After months of discussion, debate, dissension, demonization and at least one debacle, Council has finally settled on a ballot measure to reduce rents for rent controlled units.
Annual increases in rent controlled units are currently defined as a percentage of inflation limited to a maximum of 6% or $140. Voters will be asked to cut that in half setting a new annual cap at 3% or $70.
As a 6% increase has already been approved and notified this year, the ballot measure calls for reducing that rate to 0.8% on February 1, 2023, resulting in an overall increase of 3% for the year. For units in which owners implement no more than a 3% increase in September, no reduction on February 1, 2023, will be required.
In addition, the measure allows officials to freeze rent during a declared emergency, requires owners to occupy a unit for at least two years when evicting tenants to take control for themselves and allows officials to cancel Rent Control Board elections if they are uncontested.
The decision Wednesday night followed a week of consternation among renters after Councilwoman Lana Negrete proposed an alternative formula for determining increases last week. Negrete withdrew her idea after receiving heavy criticism and said as a tenant of a rent-controlled unit herself, she only wanted to improve the system.
“It is all to strengthen rent control,” she said. “It is not to end rent control, it is just to look at it and make it better. I really want to make that clear, because there’s been a lot of misinformation and hopefully we can all be receptive of everyone at the table. It’s really hard to have a discussion about something that has been the same for 43 years and people get really scared and uncomfortable with change, but I can speak, I think for all of us on this dais, I think I’ll speak for myself, but I think I can speak for all of us that we all hold rent control near and dear to our heart as a way to preserve our diversity as it has been in Santa Monica and we just want to make sure that we continue to do that …”
She said Council should begin plans for a large-scale evaluation of rent control in the city that would involve grassroots discussions, community meetings and official action designed to protect the city’s most vulnerable tenants.
During the debate, Councilman Oscar de la Torre proposed reimplementing Negrete’s proposal, which would eliminate increases on renters who pay the least in the city but his motion failed to gain support from any other councilmembers.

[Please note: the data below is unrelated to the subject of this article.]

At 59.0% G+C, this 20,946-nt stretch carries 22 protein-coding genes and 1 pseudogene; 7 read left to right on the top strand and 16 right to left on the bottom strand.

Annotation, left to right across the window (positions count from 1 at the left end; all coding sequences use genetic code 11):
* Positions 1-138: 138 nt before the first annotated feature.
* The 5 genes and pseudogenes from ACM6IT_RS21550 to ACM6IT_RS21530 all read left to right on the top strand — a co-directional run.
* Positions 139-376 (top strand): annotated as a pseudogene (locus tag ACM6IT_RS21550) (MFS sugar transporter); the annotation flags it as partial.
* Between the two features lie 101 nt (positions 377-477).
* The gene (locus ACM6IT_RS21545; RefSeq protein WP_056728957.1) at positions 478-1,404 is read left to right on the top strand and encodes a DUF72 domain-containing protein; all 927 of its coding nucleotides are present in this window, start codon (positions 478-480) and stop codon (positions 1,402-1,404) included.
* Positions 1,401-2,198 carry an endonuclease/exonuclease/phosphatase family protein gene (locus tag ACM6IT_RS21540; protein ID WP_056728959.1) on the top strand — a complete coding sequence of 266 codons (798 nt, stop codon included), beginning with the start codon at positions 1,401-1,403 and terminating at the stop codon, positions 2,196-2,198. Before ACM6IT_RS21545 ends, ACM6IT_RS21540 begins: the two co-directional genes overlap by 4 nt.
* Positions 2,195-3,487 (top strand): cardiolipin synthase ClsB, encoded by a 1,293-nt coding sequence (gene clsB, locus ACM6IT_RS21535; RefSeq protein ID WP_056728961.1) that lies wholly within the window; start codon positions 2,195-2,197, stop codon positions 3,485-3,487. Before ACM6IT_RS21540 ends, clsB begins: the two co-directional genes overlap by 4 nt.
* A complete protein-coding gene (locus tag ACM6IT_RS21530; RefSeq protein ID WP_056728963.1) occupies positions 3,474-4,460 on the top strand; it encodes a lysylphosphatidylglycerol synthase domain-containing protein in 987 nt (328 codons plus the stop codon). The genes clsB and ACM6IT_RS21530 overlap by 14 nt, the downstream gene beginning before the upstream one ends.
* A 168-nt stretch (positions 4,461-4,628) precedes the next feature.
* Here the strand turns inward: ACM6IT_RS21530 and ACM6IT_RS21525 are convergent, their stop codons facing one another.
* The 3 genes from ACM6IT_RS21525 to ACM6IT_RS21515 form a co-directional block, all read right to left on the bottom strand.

De la Torre also suggested looking for ways to ease fees assessed to landlords that were then passed through to tenants. Councilman Phil Brock supported that notion.
“Is there some other way to give them credit on a couple of the pass-throughs and not wait till 2025? Because the crisis will be over but can we try and do something during September for this next year where we’re able to defer or eliminate one or two expenses that would normally go to landlords to show that we have good faith toward both tenants and our landlords in the city,” he said. “And what’s important to me is that we’re not waiting three years to try and help landlords. We know we’re going to do our best to help our tenants tonight. But I don’t want to keep hurting our landlords either. So we need to find a way to have a balance and recognize that some landlords, not all landlords, are the same as some tenants, not all tenants, are hurt by the rent control, the fees, etc. and try and find a way to balance that for all of our residents.”
Brock, along with Negrete, de la Torre and Christine Parra had supported a sunset clause for the new rent cap.
Arguments for and against the idea focused on the unpredictable and often slow nature of government action. Sunset proponents said a definitive ending to the proposal imposed a deadline that would force the city to adopt a permanent revision to rent control rules.
“We were elected during this unprecedented time of upheaval, and I think that we’ve had to make a lot of really hard decisions,” said Parra. “And so I also have been looking at this time and place right now as a time of opportunity and so right now I really feel that we have an opportunity to reevaluate and look at how we can reimagine how we can do things differently and make them even better and that’s what I see before us today.”
However, opponents said unforeseen circumstances could delay if not outright derail the best of intentions for permanent revisions and if the cap were to revert back to the 6%/$140 limit, tenants would find themselves in the same crisis they are currently experiencing.
“So the minute you say we’re going to put a sunset on even if you say ‘I have every intention of putting a new ballot measure on that, I think it’d be good for renters’ if it doesn’t pass and it reverses back to the current system which has the 6% cap, then renters are going to be destabilized,” said Councilwoman Gleam Davis. “And I think that’s what we’re looking for is how do we show renters that we have their best interests at heart? How do we assure renters that we’re not going to end up in this situation again, two or four years down the road? And I think unfortunately, a sunset provision removes that certainty and destabilizes renters and their ability to feel comfortable that they’re going to be housed over the long term.”
While Negrete, Brock, Parra and de la Torre all voiced their support for a sunset clause during the meeting, Brock ultimately withdrew support for the notion.
In addition to the ballot measure and pursuing a community-wide discussion on the subject, City Hall said it will explore additional policy and programmatic options to support renters most impacted by rent increases, including short-term rental assistance programs, eviction moratoria, and rent deferrals.